'Melilla tragedy': 36 migrants survivors face charges at Moroccan court
On 24 June, a "dark Friday", more than twenty migrants were killed as dozens were injured during their attempt to reach the Spain-controlled enclave of Melilla from the Moroccan city of Nador.
Those who survived the massacre have been arrested and are now in danger of going to prison.
On Monday, 36 migrants, mainly from Sudan and Chad, faced Nador's court on charges of joining a human-trafficking gang, abuse of public officials, and detention of a public official.
The 36 migrants also face charges of purposefully burning the forest of Gorogo in Nador, a refuge for hundreds of migrants in the city.
The forest of Gorogo is situated near the border fence separating the northeastern city of Nador from Spain-controlled Melilla, which Rabat considers a Moroccan land controlled by Madrid.
In March, a fire erupted in the forest, where hundreds of migrants were sheltered, waiting for the opportunity to cross to Spain. The incident killed a woman and her two children.
من غراءب جلسة تقديم 29 مهاجر كلهم من السودان وواحد من التشاد اليوم بمحكمة الاستءناف بالناظور. القاضي انت متهم باضرام النار في الغابة.— AMDH Nador (@NadorAmdh) June 27, 2022
جواب المهاجر السوداني بلغة عربية فصحى: والله السيد القاضي انا واصدقاءي من عملنا على اطفاء النيران التي اشعلت بمخيمنا. pic.twitter.com/02Ji8Z6Ikj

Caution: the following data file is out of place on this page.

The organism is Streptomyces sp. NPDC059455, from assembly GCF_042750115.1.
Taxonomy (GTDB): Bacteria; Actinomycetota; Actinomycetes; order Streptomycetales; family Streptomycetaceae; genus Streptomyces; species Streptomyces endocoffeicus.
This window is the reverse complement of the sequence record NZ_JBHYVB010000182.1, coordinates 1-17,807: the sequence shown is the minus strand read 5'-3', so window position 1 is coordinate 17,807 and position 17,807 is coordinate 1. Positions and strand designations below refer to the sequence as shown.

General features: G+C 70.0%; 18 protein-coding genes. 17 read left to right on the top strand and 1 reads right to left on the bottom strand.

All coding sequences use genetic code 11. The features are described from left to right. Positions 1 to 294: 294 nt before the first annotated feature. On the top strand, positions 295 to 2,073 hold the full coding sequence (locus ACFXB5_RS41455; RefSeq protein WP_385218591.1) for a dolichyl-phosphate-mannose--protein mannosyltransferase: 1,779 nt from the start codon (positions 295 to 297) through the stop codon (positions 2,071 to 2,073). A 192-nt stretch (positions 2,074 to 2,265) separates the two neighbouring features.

At the time, the Moroccan Association of Human Rights (AMDH) blamed Moroccan authorities for the inhuman conditions under which the migrants lived in the forest.
Living mainly in plastic tents, migrants used fire to keep themselves warm during the winter.
Facing the court on Monday, the surviving 36 migrants of the "Melilla tragedy" denied the charges, stressing that they were the first to hurry to put out the fire when it started this past March.
The migrants will remain under arrest until another court session on 4 July 2022.
All available information about the "Melilla tragedy" has been shared mainly by the AMDH, whose evidence legally supports the case for the arrested migrants in the Moroccan court.
The latest Moroccan official update about the tragedy was last Friday when Moroccan authorities said more than 140 of their forces were injured during the clashes with around 2,000 "armed" migrants who stormed the borders early on Friday.
At least 500 people managed to enter a border control area after cutting a fence with shears, the Spanish government's local delegation said.
AMDH says at least 29 migrants were killed during Friday's events. For their part, the Spanish NGO Caminanndo Fronteras places the number of death higher, saying that at least 37 migrants were killed. Meanwhile, the UN said at least 23 migrants were killed in the "highest number of deaths in a single incident" over years at the migrant crossings between the countries.
The final death toll is likely to be much higher as dozens are reportedly still severely injured, added the Moroccan human rights group.
The UN, and more than forty Moroccan and Spanish NGOs, have called for an independent investigation.